rocco’s pesto genovese

The first time I remember having pesto was at this fabulous place in Little Italy in NYC. I don’t think I knew what I was ordering, but basil and pine nuts didn’t sound repulsing, so I trusted the menu (c’mon. I was 19 and just realizing that I enjoyed food and didn’t have to simply ingest it). When the penne arrived lightly tossed in, not really a sauce, but more of a crushed combination of simple ingredients, I remember being hit with the smell of fresh basil and garlic. It was so delicate, yet so chock-full of flavor at the same time. Rather than being mushed together to paste-like consistency, it was prepared in a way where you could almost taste each ingredient separately. There’s the parmesan. There’s the olive oil. There’s the garlic. It was addicting.

The husband and I were watching the Cooking Channel several weeks ago when David Rocco’s Dolce Vita was on. First of all, can I just say how I love that he walks around outside and makes things on random benches and tree stumps? A little unrealistic for me right now, but it’s still beautiful. Also a little unrealistic for me right now: that I can pronounce Genovese. Big whoop. I pretend I’m saying it right by giving it a little Italian accent. But that doesn’t matter. The word Genovese comes from a city in Italy called Genoa, which is where pesto originated. And David Rocco creates this pesto with its tradition in mind. I will never use a food processor to make pesto again. He hand chops each ingredient, leaving a rustic, chunky, flavorful accompaniment to pasta, etc. This pesto reminds me of my NYC pasta (and, oh my, how that’s a good thing).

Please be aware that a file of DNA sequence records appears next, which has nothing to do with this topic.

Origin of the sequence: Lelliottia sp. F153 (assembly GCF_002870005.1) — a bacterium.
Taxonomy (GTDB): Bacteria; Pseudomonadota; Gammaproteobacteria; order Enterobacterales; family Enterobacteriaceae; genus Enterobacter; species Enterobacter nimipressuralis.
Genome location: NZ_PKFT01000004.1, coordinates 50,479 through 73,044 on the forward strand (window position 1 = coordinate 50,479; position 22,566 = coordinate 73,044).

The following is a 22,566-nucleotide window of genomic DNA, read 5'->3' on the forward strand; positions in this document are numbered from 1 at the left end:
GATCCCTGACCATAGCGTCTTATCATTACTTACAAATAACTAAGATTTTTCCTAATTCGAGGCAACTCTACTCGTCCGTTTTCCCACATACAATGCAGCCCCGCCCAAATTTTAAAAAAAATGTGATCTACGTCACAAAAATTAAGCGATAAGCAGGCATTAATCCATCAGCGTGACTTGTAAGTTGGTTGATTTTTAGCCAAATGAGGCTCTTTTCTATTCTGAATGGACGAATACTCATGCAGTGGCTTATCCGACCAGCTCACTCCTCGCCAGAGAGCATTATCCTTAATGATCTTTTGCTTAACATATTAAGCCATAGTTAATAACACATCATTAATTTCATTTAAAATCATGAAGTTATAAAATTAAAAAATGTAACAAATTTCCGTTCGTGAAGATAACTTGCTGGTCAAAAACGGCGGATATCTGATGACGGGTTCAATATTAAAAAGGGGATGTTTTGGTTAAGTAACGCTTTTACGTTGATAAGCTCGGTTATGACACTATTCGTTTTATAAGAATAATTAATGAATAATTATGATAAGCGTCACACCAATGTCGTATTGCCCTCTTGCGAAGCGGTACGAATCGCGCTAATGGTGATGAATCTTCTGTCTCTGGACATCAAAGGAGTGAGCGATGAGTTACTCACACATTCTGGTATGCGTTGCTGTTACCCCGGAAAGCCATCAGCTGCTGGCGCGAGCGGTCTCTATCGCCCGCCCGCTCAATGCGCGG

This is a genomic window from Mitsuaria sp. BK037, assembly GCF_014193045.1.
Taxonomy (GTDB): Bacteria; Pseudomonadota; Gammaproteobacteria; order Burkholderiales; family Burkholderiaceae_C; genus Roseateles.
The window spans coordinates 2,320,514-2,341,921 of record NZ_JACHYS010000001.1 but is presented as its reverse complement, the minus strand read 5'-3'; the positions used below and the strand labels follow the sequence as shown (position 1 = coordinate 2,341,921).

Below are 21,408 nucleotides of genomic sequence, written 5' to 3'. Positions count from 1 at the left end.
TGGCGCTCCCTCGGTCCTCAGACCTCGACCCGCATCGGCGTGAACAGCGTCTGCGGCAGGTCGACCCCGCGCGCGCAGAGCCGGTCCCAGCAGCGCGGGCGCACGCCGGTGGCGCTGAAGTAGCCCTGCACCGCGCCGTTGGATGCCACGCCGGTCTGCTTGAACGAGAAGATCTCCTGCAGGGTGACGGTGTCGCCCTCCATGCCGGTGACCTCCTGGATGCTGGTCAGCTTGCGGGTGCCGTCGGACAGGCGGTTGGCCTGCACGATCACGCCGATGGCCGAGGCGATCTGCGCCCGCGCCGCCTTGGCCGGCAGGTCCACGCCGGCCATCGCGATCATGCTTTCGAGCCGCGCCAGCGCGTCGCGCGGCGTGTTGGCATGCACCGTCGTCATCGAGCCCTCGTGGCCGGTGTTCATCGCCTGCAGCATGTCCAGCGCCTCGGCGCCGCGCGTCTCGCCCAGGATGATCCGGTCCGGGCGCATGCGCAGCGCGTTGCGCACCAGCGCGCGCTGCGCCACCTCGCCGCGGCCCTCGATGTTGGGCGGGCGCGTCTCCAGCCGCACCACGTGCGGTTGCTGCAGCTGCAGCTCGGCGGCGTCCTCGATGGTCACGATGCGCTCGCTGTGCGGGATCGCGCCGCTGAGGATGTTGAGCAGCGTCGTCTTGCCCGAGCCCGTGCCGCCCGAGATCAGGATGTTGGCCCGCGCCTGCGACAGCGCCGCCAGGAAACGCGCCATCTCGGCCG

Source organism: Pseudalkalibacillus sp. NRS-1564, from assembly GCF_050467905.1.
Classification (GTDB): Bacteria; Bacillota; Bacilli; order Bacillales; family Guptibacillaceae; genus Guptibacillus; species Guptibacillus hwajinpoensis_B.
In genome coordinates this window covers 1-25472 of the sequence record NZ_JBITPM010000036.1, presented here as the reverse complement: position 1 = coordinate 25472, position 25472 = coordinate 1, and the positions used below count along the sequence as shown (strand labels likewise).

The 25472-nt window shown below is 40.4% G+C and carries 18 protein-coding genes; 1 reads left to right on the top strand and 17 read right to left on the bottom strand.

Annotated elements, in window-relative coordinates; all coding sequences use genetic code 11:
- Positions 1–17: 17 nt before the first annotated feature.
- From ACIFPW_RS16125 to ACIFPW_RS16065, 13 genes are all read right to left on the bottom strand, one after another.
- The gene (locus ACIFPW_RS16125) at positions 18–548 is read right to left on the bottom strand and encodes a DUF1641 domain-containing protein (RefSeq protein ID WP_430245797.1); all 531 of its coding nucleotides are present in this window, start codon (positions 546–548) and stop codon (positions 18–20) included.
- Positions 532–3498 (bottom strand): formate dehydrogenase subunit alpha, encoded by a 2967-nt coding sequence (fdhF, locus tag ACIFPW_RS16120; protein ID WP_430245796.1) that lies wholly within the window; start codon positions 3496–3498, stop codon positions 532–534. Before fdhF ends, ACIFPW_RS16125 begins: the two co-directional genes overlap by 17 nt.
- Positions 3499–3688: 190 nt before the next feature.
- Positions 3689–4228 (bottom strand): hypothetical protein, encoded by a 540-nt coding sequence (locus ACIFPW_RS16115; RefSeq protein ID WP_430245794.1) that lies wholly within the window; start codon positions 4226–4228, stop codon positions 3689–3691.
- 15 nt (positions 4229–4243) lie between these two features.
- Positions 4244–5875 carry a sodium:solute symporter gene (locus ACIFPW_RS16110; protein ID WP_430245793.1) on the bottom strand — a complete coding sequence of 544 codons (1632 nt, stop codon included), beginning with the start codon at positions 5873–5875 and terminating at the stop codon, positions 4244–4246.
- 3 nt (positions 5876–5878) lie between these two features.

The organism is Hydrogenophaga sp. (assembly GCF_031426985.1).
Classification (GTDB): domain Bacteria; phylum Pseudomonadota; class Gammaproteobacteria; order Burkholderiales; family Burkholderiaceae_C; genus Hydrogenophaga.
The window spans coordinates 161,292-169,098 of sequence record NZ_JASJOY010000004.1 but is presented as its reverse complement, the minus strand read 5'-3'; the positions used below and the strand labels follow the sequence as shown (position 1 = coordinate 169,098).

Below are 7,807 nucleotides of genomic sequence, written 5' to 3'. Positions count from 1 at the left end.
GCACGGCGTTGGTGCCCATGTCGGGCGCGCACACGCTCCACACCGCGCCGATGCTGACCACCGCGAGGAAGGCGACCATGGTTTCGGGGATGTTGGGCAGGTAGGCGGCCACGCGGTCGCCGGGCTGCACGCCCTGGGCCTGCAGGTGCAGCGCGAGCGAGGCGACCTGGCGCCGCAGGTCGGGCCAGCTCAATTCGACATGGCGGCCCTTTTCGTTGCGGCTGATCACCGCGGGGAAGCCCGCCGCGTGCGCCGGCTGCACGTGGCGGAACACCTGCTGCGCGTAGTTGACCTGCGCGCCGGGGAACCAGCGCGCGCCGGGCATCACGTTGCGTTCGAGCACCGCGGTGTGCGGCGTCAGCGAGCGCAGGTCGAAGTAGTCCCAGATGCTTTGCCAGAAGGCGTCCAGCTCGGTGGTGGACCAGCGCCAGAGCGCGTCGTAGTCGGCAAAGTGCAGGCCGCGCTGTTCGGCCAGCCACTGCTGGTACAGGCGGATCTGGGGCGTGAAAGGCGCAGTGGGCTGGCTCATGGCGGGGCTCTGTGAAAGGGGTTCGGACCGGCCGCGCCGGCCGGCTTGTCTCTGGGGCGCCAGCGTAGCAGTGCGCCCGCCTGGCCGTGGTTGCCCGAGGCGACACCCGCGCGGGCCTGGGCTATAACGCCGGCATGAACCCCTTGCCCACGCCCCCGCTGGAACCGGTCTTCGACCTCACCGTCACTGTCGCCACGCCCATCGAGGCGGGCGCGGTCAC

rocco’s pesto genovese
ingredients
bunch fresh basil leaves, rinsed and dried
2 cloves garlic, crushed
1/2 cup pine nuts, crushed
1/2 cup grated parmigiano-reggiano cheese
generous pinch of salt
1 cup extra-virgin olive oil

create
Using a sharp knife, finely chop basil, garlic, and nuts (pine nuts are traditional, but you really can use any type of nut and make a great pesto) on a cutting board. Put chopped ingredients in a jar. Add the parmigiano cheese, salt, and 1/2 cup olive oil and mix well. Top it off with the remaining extra-virgin olive oil. Taste and adjust it to your liking.
Pesto is traditionally served with pasta, bruschetta, or fish.

So, people, put down the food processors and get to choppin’. It really is easier (the husband will have less dishes to wash, heh…) and makes for a much simpler, more traditional Italian pesto. Thank you, Little Italy chef in NYC, thank you, David Rocco, and thank you, Italians for sticking to what you know and doing it beautifully and timelessly.

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